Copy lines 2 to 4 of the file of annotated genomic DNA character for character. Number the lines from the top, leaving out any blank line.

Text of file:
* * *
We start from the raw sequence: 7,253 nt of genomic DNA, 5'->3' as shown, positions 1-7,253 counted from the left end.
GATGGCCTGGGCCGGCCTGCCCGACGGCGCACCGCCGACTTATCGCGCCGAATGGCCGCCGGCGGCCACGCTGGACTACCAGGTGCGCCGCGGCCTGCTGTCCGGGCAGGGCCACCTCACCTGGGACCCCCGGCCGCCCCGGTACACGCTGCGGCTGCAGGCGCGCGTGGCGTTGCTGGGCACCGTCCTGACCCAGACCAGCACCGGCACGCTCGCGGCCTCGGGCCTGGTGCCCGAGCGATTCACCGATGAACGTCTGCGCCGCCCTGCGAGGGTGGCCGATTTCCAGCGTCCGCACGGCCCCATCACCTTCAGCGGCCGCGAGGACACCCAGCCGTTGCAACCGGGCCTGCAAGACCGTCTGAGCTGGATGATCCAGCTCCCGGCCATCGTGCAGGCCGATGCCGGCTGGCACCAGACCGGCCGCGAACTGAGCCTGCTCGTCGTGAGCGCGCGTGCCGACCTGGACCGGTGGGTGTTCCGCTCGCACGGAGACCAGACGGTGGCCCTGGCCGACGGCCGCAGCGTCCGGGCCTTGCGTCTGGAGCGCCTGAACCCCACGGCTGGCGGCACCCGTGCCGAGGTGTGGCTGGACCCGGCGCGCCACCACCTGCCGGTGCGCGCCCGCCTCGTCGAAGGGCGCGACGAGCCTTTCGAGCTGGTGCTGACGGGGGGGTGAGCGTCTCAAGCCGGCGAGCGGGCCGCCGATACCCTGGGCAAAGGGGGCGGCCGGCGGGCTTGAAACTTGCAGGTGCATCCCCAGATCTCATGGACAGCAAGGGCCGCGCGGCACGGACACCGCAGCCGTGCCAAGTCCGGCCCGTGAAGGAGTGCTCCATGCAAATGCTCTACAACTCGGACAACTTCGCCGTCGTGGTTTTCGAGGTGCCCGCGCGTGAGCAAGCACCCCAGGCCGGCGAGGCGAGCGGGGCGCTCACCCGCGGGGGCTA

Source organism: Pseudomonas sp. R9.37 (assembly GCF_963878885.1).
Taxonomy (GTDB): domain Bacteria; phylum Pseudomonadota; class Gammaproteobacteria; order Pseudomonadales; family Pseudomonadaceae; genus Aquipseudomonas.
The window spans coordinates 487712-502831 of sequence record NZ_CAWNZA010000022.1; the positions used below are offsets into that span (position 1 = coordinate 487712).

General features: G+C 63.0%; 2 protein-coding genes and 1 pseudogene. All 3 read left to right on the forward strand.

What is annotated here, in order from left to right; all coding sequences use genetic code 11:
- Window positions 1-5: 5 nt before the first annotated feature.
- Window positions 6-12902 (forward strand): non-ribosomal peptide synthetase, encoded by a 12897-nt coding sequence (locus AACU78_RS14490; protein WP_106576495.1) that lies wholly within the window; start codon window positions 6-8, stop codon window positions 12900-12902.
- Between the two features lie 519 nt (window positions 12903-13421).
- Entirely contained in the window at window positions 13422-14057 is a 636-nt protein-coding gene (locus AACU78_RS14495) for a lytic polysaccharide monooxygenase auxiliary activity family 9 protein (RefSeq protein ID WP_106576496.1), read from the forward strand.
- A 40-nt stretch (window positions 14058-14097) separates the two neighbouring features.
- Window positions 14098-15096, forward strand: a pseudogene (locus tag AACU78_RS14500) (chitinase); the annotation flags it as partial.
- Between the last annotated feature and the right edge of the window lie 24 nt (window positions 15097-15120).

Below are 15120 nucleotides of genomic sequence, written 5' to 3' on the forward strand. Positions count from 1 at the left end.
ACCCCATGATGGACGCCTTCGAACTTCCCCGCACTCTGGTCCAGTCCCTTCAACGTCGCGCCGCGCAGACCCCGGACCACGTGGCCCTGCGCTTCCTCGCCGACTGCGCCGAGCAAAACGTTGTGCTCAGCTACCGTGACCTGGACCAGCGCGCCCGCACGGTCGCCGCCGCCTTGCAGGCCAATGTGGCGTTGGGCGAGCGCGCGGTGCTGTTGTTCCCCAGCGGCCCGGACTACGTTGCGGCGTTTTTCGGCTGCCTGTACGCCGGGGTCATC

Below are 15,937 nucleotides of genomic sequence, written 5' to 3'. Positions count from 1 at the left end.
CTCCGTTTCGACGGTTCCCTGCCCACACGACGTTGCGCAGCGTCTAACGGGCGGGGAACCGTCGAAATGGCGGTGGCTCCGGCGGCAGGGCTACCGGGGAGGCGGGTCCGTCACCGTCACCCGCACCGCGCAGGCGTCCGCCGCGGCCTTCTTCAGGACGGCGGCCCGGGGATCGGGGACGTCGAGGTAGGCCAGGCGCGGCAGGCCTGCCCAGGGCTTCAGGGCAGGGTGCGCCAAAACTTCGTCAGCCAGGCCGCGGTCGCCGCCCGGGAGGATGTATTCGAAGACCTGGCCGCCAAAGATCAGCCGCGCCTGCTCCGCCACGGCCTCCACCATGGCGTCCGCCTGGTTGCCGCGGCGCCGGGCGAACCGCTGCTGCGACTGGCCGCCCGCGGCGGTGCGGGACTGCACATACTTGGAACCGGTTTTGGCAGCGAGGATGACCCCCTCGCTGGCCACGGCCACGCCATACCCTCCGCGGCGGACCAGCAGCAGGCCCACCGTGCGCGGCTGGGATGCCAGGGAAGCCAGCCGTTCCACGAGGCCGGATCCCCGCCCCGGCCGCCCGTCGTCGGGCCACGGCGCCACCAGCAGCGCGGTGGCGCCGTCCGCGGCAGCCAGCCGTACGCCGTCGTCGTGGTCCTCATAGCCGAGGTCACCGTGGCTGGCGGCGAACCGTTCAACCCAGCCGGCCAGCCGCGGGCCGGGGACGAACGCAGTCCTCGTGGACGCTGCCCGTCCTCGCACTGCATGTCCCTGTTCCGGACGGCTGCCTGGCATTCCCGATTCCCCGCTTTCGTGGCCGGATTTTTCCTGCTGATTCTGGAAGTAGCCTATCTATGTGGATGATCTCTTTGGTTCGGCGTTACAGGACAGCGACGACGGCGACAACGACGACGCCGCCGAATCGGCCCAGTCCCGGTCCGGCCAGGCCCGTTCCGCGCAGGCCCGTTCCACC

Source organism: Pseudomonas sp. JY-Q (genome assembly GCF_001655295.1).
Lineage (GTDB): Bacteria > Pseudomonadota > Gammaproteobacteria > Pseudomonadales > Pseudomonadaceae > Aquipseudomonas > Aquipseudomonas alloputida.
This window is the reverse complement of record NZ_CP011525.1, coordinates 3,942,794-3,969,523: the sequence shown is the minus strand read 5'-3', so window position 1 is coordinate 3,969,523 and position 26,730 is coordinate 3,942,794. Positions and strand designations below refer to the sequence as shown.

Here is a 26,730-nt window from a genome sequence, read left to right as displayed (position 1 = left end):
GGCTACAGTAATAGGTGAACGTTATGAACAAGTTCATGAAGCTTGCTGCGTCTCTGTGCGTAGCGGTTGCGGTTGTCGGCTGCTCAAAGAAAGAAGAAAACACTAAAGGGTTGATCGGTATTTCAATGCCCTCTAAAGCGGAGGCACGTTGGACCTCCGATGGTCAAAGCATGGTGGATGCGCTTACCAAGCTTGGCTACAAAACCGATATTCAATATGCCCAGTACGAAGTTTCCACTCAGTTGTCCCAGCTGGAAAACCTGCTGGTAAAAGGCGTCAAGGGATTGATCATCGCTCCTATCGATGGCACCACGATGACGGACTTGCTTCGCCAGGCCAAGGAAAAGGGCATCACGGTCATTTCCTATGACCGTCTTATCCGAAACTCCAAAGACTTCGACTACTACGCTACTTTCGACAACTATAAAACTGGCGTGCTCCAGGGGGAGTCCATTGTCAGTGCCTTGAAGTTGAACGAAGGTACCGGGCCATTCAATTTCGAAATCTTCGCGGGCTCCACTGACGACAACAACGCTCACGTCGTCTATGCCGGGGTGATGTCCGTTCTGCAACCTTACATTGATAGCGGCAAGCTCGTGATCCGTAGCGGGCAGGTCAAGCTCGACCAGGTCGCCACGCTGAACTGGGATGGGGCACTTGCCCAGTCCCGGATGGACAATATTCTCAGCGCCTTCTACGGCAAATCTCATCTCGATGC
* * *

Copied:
GATGGCCTGGGCCGGCCTGCCCGACGGCGCACCGCCGACTTATCGCGCCGAATGGCCGCCGGCGGCCACGCTGGACTACCAGGTGCGCCGCGGCCTGCTGTCCGGGCAGGGCCACCTCACCTGGGACCCCCGGCCGCCCCGGTACACGCTGCGGCTGCAGGCGCGCGTGGCGTTGCTGGGCACCGTCCTGACCCAGACCAGCACCGGCACGCTCGCGGCCTCGGGCCTGGTGCCCGAGCGATTCACCGATGAACGTCTGCGCCGCCCTGCGAGGGTGGCCGATTTCCAGCGTCCGCACGGCCCCATCACCTTCAGCGGCCGCGAGGACACCCAGCCGTTGCAACCGGGCCTGCAAGACCGTCTGAGCTGGATGATCCAGCTCCCGGCCATCGTGCAGGCCGATGCCGGCTGGCACCAGACCGGCCGCGAACTGAGCCTGCTCGTCGTGAGCGCGCGTGCCGACCTGGACCGGTGGGTGTTCCGCTCGCACGGAGACCAGACGGTGGCCCTGGCCGACGGCCGCAGCGTCCGGGCCTTGCGTCTGGAGCGCCTGAACCCCACGGCTGGCGGCACCCGTGCCGAGGTGTGGCTGGACCCGGCGCGCCACCACCTGCCGGTGCGCGCCCGCCTCGTCGAAGGGCGCGACGAGCCTTTCGAGCTGGTGCTGACGGGGGGGTGAGCGTCTCAAGCCGGCGAGCGGGCCGCCGATACCCTGGGCAAAGGGGGCGGCCGGCGGGCTTGAAACTTGCAGGTGCATCCCCAGATCTCATGGACAGCAAGGGCCGCGCGGCACGGACACCGCAGCCGTGCCAAGTCCGGCCCGTGAAGGAGTGCTCCATGCAAATGCTCTACAACTCGGACAACTTCGCCGTCGTGGTTTTCGAGGTGCCCGCGCGTGAGCAAGCACCCCAGGCCGGCGAGGCGAGCGGGGCGCTCACCCGCGGGGGCTA

Source organism: Pseudomonas sp. R9.37 (assembly GCF_963878885.1).
Taxonomy (GTDB): domain Bacteria; phylum Pseudomonadota; class Gammaproteobacteria; order Pseudomonadales; family Pseudomonadaceae; genus Aquipseudomonas.